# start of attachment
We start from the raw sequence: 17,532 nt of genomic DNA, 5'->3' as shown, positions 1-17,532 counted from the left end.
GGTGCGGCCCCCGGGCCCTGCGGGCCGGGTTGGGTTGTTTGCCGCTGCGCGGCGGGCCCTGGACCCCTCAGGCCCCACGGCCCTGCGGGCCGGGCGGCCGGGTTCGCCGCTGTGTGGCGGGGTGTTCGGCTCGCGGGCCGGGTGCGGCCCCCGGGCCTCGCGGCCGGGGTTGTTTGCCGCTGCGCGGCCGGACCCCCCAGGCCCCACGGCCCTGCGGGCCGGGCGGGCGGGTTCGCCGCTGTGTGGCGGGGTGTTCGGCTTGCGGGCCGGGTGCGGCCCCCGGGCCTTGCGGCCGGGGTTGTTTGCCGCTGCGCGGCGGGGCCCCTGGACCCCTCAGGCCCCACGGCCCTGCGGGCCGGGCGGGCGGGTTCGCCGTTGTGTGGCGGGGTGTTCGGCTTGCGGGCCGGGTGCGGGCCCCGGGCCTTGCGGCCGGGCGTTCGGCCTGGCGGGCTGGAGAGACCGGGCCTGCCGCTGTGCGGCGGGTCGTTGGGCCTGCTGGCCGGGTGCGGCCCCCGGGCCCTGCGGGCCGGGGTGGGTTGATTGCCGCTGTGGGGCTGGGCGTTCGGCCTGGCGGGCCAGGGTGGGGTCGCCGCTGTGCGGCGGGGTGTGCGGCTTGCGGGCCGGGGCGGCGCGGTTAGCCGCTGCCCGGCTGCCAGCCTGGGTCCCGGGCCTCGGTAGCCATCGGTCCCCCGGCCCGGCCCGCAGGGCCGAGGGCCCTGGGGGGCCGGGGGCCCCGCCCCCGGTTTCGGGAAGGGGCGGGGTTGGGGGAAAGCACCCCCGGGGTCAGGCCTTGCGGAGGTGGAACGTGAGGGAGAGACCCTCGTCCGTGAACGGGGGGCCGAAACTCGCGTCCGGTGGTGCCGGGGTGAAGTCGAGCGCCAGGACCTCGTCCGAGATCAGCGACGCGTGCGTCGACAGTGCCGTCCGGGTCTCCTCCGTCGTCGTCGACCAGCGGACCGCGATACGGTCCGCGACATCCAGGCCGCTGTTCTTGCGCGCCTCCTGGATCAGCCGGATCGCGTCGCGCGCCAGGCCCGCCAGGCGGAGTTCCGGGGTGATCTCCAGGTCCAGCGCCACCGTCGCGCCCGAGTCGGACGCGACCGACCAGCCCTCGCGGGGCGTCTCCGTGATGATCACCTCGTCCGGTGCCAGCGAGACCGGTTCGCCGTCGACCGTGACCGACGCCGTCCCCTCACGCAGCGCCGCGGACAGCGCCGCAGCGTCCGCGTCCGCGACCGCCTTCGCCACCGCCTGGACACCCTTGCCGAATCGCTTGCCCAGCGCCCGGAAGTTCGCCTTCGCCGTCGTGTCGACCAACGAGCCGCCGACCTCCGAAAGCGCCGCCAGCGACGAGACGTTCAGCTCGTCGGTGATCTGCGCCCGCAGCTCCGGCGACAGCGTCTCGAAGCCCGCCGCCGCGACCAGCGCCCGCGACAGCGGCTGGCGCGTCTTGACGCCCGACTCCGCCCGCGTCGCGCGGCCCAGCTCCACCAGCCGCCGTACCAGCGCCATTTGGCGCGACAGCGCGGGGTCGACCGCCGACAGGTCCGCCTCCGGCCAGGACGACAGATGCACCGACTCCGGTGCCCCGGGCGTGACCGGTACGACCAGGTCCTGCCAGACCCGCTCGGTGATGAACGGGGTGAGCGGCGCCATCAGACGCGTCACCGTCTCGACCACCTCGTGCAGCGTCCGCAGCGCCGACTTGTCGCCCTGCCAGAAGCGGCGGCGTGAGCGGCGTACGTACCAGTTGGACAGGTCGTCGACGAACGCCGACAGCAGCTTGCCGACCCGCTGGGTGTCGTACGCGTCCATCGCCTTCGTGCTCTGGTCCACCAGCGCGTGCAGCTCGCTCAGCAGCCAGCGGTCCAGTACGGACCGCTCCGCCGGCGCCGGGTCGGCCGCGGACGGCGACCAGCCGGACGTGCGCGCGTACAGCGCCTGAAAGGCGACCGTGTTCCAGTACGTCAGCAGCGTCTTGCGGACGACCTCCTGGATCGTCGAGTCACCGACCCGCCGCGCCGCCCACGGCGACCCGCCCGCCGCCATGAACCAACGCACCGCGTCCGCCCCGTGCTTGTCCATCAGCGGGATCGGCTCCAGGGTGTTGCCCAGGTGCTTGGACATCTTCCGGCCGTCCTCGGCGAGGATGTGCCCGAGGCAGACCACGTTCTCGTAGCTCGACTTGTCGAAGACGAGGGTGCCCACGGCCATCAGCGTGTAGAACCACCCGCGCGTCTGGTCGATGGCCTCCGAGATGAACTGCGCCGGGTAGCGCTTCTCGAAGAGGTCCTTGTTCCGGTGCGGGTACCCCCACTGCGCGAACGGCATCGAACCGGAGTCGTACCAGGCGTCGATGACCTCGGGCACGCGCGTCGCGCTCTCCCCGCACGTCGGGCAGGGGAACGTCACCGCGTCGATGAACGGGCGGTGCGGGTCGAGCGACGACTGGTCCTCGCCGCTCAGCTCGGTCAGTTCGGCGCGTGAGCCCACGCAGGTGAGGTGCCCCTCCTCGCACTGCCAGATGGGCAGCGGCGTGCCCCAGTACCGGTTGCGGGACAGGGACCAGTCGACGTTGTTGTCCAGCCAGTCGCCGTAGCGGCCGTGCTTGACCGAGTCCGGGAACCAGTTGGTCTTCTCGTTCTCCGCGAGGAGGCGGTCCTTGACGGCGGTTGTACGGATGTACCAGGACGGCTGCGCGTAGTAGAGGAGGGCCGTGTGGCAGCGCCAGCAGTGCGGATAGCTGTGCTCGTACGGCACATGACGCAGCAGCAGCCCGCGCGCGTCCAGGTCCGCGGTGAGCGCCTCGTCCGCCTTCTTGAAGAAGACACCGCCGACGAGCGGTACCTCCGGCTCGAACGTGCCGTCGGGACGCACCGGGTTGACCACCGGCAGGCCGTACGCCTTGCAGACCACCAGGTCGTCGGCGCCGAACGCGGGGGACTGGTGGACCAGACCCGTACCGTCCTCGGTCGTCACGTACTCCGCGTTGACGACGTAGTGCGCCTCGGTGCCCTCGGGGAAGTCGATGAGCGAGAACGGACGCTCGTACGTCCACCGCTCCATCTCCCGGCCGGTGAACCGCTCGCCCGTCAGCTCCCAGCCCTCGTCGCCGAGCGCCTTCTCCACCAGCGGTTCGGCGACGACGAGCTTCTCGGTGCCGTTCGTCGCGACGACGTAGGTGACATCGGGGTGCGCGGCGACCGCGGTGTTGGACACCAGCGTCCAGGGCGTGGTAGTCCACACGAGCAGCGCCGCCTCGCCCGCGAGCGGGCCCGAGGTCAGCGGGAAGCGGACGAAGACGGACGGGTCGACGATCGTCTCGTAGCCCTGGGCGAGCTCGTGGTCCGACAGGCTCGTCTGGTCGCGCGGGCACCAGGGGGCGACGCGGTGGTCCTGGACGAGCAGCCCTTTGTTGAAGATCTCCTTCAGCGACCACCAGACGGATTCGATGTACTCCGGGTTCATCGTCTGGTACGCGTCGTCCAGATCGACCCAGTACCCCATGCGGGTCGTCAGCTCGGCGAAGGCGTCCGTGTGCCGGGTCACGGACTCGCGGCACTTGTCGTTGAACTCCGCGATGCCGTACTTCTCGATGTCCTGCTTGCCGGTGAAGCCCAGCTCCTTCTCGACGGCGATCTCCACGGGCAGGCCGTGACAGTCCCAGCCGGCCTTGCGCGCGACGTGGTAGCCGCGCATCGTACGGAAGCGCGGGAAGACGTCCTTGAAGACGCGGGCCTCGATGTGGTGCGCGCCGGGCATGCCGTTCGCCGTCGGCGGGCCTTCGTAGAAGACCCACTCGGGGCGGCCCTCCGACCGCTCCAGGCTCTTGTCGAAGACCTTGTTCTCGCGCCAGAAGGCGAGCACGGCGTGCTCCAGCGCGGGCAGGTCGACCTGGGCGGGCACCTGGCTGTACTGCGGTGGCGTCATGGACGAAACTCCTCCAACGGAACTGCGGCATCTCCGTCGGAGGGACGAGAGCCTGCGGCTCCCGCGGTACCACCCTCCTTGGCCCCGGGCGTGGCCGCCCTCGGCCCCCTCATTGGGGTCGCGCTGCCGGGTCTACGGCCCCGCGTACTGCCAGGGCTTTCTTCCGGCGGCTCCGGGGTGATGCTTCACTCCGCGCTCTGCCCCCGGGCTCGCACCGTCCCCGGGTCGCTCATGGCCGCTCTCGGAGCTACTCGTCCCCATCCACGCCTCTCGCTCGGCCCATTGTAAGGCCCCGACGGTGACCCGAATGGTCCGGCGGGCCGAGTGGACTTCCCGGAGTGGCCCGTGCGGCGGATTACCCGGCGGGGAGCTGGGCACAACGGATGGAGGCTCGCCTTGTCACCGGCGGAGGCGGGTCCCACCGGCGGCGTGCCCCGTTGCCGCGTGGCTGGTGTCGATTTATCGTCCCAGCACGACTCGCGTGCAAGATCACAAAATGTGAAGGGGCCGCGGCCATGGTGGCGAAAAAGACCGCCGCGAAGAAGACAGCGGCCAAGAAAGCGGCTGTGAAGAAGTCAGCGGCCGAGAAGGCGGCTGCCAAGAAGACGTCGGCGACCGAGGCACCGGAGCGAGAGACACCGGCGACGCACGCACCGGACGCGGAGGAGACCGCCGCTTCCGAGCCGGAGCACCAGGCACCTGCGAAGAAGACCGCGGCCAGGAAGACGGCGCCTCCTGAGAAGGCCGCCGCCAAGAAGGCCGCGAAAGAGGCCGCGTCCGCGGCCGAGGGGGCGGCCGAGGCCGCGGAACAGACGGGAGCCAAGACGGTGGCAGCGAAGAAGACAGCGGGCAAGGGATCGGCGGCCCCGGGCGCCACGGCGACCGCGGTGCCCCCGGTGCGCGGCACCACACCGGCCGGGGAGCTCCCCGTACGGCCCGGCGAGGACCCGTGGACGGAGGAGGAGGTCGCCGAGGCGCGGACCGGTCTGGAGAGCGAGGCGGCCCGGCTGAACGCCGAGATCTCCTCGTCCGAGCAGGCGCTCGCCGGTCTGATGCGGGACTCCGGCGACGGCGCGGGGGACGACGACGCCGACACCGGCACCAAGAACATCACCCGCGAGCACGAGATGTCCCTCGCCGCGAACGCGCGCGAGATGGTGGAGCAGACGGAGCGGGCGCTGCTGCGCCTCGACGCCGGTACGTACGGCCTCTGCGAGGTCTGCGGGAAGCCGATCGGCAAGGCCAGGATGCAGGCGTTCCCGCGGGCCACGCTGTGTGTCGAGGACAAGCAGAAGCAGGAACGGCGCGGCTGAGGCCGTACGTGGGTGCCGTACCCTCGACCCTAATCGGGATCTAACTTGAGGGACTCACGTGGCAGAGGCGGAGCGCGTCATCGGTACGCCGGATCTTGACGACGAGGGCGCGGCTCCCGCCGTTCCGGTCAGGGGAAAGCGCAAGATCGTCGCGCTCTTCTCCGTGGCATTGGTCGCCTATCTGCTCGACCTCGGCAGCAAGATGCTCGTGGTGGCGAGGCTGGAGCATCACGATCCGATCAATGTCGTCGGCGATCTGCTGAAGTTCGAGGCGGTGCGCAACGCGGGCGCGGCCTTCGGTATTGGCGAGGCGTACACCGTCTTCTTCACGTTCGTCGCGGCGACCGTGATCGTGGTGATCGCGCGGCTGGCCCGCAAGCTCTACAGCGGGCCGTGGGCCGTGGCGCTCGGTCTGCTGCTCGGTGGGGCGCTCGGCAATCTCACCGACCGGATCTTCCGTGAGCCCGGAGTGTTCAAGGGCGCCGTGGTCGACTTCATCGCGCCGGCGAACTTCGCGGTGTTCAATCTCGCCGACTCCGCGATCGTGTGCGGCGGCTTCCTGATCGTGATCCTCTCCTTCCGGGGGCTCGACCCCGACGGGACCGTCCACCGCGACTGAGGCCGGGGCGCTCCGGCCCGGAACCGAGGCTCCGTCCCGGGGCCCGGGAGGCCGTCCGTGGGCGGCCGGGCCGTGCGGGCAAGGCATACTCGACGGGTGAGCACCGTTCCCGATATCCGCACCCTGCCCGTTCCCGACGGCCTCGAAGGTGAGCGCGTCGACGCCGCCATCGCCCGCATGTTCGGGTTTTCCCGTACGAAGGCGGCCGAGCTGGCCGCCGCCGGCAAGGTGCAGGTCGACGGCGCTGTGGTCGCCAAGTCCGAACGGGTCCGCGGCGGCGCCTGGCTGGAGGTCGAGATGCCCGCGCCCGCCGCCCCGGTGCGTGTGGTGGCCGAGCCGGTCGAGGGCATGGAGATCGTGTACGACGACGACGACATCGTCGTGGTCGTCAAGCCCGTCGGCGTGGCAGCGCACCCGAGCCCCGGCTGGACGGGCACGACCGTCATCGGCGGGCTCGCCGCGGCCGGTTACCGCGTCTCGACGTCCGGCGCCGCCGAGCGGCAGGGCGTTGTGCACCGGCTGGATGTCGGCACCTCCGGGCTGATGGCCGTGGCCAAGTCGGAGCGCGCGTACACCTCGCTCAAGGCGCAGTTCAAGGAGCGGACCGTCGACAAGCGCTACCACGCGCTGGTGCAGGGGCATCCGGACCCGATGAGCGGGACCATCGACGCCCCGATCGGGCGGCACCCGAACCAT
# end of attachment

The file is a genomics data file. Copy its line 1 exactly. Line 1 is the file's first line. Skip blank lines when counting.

We start from the raw sequence: 17,532 nt of genomic DNA, 5'->3' as shown, positions 1-17,532 counted from the left end.